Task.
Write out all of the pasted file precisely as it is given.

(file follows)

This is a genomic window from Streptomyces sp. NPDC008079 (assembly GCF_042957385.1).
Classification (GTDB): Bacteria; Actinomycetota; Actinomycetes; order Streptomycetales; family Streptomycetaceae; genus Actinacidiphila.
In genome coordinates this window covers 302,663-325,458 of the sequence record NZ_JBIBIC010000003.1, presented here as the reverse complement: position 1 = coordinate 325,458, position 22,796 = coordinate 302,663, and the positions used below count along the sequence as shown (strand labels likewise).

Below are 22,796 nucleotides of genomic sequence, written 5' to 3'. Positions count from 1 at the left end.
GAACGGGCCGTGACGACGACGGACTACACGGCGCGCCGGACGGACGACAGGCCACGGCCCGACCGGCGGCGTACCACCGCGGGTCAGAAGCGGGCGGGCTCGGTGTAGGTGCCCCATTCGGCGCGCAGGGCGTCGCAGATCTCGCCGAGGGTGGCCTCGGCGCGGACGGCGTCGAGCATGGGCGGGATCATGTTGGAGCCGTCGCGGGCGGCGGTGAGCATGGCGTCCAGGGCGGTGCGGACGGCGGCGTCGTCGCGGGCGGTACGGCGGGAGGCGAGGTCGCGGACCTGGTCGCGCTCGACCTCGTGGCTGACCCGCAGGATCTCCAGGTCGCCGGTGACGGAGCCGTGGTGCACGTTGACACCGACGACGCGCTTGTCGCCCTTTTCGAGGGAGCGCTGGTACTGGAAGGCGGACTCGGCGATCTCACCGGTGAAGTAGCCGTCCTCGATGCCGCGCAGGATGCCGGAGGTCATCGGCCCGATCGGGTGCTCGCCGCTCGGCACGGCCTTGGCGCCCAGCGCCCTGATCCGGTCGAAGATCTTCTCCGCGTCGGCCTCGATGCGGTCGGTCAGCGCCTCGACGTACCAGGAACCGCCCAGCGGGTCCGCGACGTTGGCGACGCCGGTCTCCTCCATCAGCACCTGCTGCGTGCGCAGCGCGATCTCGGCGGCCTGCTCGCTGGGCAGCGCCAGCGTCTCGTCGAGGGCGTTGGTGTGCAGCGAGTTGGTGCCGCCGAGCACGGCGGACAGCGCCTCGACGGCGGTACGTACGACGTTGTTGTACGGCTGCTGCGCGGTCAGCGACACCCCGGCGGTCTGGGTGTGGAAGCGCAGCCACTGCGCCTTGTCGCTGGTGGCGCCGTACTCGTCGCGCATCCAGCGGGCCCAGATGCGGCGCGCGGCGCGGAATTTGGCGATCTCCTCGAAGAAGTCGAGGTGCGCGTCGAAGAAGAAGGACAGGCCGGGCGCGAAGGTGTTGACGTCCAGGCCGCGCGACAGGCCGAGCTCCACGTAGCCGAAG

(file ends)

This is a genomic window from Streptomyces sp. NPDC008079 (assembly GCF_042957385.1).
Classification (GTDB): Bacteria; Actinomycetota; Actinomycetes; order Streptomycetales; family Streptomycetaceae; genus Actinacidiphila.
In genome coordinates this window covers 302,663-325,458 of the sequence record NZ_JBIBIC010000003.1, presented here as the reverse complement: position 1 = coordinate 325,458, position 22,796 = coordinate 302,663, and the positions used below count along the sequence as shown (strand labels likewise).

Below are 22,796 nucleotides of genomic sequence, written 5' to 3'. Positions count from 1 at the left end.
GAACGGGCCGTGACGACGACGGACTACACGGCGCGCCGGACGGACGACAGGCCACGGCCCGACCGGCGGCGTACCACCGCGGGTCAGAAGCGGGCGGGCTCGGTGTAGGTGCCCCATTCGGCGCGCAGGGCGTCGCAGATCTCGCCGAGGGTGGCCTCGGCGCGGACGGCGTCGAGCATGGGCGGGATCATGTTGGAGCCGTCGCGGGCGGCGGTGAGCATGGCGTCCAGGGCGGTGCGGACGGCGGCGTCGTCGCGGGCGGTACGGCGGGAGGCGAGGTCGCGGACCTGGTCGCGCTCGACCTCGTGGCTGACCCGCAGGATCTCCAGGTCGCCGGTGACGGAGCCGTGGTGCACGTTGACACCGACGACGCGCTTGTCGCCCTTTTCGAGGGAGCGCTGGTACTGGAAGGCGGACTCGGCGATCTCACCGGTGAAGTAGCCGTCCTCGATGCCGCGCAGGATGCCGGAGGTCATCGGCCCGATCGGGTGCTCGCCGCTCGGCACGGCCTTGGCGCCCAGCGCCCTGATCCGGTCGAAGATCTTCTCCGCGTCGGCCTCGATGCGGTCGGTCAGCGCCTCGACGTACCAGGAACCGCCCAGCGGGTCCGCGACGTTGGCGACGCCGGTCTCCTCCATCAGCACCTGCTGCGTGCGCAGCGCGATCTCGGCGGCCTGCTCGCTGGGCAGCGCCAGCGTCTCGTCGAGGGCGTTGGTGTGCAGCGAGTTGGTGCCGCCGAGCACGGCGGACAGCGCCTCGACGGCGGTACGTACGACGTTGTTGTACGGCTGCTGCGCGGTCAGCGACACCCCGGCGGTCTGGGTGTGGAAGCGCAGCCACTGCGCCTTGTCGCTGGTGGCGCCGTACTCGTCGCGCATCCAGCGGGCCCAGATGCGGCGCGCGGCGCGGAATTTGGCGATCTCCTCGAAGAAGTCGAGGTGCGCGTCGAAGAAGAAGGACAGGCCGGGCGCGAAGGTGTTGACGTCCAGGCCGCGCGACAGGCCGAGCTCCACGTAGCCGAAG